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In Nielsen & Chuang's book equation 2.172 says $$A=\sum_{i}|\widetilde{\psi_i}\rangle \langle \widetilde{\psi_i}| = \sum_j |\widetilde{\phi_j}\rangle \langle \widetilde{\phi_j}|.$$

Then it makes the assumption that A can be written as $$A=\sum_{k} \lambda_{k}|k\rangle\langle k|$$ where the kets are orthonormal vectors and lambdas are strictly positive. On what basis are these two assumptions made? Namely the positivity and orthonormality.

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    $\begingroup$ That is the spectral theorem for positive semidefinite matrices. It says that for a postive-semidefinite matrix we can diagonalize it and it will have nonnegative eigenvalues. I expect Nielsen and Chuang should have something dedicated to the spectral theorem as it is quite an important tool. $\endgroup$
    – Rammus
    Mar 10 at 15:58
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A linear operator $A$ is said to be normal if $AA^\dagger = A^\dagger A$. The significance of the class of normal operators is that these are precisely the operators that have an orthonormal basis of eigenvectors. Consequently, if $A$ is normal then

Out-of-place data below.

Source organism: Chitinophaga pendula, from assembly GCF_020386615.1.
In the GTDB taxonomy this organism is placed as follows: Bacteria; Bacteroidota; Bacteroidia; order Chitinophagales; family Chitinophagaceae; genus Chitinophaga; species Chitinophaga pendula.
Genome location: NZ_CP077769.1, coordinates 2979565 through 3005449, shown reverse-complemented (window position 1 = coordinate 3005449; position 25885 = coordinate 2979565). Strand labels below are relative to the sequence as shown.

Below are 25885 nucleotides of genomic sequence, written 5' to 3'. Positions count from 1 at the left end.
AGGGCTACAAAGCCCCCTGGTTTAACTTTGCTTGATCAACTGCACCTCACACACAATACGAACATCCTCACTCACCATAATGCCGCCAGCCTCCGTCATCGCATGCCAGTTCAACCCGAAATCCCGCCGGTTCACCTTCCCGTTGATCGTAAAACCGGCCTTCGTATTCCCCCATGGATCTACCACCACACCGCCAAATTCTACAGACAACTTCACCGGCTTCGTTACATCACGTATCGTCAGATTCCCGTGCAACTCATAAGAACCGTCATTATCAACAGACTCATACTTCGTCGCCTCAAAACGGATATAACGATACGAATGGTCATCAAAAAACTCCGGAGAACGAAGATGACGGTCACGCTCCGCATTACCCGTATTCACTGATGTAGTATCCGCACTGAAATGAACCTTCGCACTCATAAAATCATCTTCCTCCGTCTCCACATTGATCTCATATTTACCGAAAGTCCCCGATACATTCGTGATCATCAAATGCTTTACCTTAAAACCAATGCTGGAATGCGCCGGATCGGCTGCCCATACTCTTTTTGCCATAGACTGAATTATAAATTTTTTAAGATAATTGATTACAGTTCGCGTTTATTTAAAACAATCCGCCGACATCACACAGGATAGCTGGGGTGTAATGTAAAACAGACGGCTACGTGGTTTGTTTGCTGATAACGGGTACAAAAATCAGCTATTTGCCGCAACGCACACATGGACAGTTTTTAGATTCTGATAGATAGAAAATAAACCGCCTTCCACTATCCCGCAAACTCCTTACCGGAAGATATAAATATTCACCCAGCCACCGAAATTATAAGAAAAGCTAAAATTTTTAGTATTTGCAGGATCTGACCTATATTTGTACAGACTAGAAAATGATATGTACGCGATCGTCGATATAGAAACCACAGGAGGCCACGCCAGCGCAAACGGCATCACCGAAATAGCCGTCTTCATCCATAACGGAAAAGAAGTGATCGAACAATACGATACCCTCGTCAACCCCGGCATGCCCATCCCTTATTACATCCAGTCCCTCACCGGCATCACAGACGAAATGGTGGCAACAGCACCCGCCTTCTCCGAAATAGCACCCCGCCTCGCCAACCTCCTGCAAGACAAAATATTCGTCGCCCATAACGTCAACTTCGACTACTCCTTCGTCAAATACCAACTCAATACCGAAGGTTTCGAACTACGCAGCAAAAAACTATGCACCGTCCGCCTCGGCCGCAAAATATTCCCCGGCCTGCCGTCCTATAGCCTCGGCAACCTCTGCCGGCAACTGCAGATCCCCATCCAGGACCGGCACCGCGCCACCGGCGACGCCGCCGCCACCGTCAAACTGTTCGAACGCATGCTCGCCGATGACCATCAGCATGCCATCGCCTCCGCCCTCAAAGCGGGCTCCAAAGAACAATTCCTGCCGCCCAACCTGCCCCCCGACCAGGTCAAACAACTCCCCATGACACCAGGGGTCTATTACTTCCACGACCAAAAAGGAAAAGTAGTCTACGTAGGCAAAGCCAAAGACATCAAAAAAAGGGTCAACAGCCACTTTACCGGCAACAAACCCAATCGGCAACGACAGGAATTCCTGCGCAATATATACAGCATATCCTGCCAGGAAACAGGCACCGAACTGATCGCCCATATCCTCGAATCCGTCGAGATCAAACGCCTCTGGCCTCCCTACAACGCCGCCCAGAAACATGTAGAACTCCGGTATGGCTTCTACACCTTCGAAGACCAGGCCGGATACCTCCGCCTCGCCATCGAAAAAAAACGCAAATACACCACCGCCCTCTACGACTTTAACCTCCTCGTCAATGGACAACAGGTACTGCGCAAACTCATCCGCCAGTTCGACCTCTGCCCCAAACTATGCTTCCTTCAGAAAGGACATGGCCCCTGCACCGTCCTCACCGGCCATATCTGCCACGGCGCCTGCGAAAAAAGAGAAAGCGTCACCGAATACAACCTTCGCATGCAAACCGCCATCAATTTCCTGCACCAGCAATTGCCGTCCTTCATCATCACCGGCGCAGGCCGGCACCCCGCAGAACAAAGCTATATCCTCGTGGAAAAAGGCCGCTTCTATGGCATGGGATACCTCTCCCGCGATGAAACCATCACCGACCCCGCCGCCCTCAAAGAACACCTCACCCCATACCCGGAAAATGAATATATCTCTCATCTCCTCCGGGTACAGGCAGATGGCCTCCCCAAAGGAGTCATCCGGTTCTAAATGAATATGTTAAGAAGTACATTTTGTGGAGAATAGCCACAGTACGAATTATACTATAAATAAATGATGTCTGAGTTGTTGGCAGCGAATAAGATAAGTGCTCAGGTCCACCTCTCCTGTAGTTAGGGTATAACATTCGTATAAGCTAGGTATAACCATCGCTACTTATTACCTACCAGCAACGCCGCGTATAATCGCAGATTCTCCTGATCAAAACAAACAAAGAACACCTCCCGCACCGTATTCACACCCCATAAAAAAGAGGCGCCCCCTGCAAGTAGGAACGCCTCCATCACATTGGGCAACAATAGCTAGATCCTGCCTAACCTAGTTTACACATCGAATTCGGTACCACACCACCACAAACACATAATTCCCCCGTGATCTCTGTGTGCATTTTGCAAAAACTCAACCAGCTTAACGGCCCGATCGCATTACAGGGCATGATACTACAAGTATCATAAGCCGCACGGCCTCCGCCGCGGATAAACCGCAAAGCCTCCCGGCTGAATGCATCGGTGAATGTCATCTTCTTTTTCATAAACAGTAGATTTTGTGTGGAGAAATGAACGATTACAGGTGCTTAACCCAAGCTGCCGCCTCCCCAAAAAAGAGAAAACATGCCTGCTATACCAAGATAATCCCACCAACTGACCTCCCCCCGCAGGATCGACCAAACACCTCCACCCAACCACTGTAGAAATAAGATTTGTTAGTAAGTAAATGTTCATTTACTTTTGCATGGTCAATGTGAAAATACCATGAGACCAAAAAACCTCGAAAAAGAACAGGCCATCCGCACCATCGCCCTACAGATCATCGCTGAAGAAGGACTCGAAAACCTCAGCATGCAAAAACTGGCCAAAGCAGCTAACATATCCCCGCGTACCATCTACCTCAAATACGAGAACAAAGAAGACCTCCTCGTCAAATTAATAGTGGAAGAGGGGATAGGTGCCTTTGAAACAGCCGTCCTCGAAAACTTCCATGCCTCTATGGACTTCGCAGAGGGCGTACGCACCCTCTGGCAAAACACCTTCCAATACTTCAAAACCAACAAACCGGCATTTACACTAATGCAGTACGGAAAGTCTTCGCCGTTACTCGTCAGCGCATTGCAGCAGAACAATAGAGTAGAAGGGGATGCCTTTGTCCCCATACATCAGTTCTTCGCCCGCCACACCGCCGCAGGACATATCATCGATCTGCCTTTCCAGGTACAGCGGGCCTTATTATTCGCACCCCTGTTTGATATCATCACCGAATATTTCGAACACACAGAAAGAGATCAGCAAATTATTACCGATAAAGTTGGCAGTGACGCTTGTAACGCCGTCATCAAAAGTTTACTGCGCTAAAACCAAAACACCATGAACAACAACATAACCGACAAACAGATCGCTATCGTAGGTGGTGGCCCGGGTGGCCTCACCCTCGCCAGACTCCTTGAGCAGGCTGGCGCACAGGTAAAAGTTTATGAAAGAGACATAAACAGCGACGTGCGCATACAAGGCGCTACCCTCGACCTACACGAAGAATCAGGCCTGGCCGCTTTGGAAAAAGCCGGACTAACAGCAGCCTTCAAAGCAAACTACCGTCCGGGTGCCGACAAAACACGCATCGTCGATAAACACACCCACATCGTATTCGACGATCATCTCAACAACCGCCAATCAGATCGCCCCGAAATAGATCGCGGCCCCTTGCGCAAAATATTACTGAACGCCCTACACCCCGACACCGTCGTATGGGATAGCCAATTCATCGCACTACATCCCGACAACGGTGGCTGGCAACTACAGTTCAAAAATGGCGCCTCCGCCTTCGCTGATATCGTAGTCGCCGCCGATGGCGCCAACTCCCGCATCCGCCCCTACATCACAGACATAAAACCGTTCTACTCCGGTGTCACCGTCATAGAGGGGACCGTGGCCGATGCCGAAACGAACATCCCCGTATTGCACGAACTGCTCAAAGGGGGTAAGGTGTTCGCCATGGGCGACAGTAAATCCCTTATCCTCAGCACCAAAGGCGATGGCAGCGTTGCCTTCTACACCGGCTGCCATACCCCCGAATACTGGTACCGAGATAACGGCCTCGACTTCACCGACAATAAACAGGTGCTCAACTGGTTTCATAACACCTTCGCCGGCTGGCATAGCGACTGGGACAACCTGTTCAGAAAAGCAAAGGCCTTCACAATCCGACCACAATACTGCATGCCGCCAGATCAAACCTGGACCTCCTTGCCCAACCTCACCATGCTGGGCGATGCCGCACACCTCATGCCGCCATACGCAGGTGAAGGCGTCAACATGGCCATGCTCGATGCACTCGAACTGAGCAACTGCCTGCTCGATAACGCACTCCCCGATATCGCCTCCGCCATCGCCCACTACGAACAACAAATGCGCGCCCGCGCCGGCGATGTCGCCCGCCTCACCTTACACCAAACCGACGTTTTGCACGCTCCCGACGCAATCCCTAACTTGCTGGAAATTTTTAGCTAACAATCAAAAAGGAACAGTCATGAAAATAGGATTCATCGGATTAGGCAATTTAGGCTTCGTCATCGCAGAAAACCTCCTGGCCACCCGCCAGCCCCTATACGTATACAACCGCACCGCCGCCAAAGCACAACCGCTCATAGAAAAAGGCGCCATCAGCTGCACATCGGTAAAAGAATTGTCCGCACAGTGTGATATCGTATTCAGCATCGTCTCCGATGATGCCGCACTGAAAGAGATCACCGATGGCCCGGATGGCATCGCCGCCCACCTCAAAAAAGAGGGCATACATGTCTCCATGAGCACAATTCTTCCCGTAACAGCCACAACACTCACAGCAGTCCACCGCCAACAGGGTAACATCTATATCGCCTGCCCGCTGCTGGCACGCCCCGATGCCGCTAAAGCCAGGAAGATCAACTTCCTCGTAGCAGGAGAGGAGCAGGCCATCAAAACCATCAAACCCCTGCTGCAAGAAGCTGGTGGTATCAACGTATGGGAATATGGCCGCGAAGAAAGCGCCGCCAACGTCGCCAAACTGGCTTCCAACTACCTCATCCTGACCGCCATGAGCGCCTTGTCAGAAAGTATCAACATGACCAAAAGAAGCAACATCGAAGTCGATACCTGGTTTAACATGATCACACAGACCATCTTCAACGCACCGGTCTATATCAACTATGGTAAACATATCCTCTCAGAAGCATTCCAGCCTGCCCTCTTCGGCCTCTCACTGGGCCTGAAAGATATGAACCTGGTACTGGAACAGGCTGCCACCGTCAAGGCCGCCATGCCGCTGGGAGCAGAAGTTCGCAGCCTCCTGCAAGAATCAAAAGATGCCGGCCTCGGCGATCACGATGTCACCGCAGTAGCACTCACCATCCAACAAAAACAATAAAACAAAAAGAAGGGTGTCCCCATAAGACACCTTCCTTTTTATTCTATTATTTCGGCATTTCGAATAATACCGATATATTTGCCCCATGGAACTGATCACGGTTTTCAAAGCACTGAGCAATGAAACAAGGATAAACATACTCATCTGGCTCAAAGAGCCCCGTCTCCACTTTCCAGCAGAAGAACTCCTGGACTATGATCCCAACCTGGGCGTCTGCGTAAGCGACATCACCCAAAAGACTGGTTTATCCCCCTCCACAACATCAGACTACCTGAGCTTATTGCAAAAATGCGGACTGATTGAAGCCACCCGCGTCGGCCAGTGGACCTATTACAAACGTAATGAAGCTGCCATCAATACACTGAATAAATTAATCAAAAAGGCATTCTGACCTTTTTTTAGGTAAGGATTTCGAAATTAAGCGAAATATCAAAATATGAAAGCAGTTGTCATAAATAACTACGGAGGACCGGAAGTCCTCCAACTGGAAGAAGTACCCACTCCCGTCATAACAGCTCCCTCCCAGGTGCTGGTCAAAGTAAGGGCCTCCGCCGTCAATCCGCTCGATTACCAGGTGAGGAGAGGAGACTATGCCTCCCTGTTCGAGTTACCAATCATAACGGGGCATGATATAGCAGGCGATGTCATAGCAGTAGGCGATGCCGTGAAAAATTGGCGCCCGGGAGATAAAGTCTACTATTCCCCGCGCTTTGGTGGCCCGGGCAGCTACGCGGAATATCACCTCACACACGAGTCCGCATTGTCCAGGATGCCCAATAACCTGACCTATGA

$$ A = \sum_k \lambda_k |\psi_k\rangle\langle\psi_k|\tag1 $$

for some complex numbers $\lambda_k$ and orthonormal basis $|\psi_k\rangle$. It is easy to see that $\lambda_k$ are $A$'s eigenvalues and $|\psi_k\rangle$ are $A$'s eigenvectors associated with the respective eigenvalues $\lambda_k$. Nielsen & Chuang introduces normal operators on page 70 and proves the above theorem in box 2.2 on page 72.

All Hermitian and unitary operators are normal. Moreover, it is easy to check that the eigenvalues of a Hermitian operator are real. If in addition the operator is positive (i.e. positive semi-definite) then its eigenvalues are non-negative real numbers.


Now, the operator $A$ in equation $(2.172)$ is easily seen to be positive (and therefore Hermitian by definition). Thus, $A$ is normal and can be written as in $(1)$. Moreover, since $A$ is positive then $\lambda_k$ are non-negative real numbers.

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  • $\begingroup$ Thanks! Why does it say that the lambdas are strictly positive though? It is apparent to me now why they are non-negative but not why they are strictly positivie. $\endgroup$ Mar 11 at 7:40
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    $\begingroup$ We can drop the zero terms. The remaining ones have strictly positive $\lambda_k$. The sums may then be shorter than space dimension $n$, but that's perfectly acceptable here. $\endgroup$ Mar 11 at 7:42
  • $\begingroup$ ohh yeah that makes sense :) Thank you $\endgroup$ Mar 11 at 7:45

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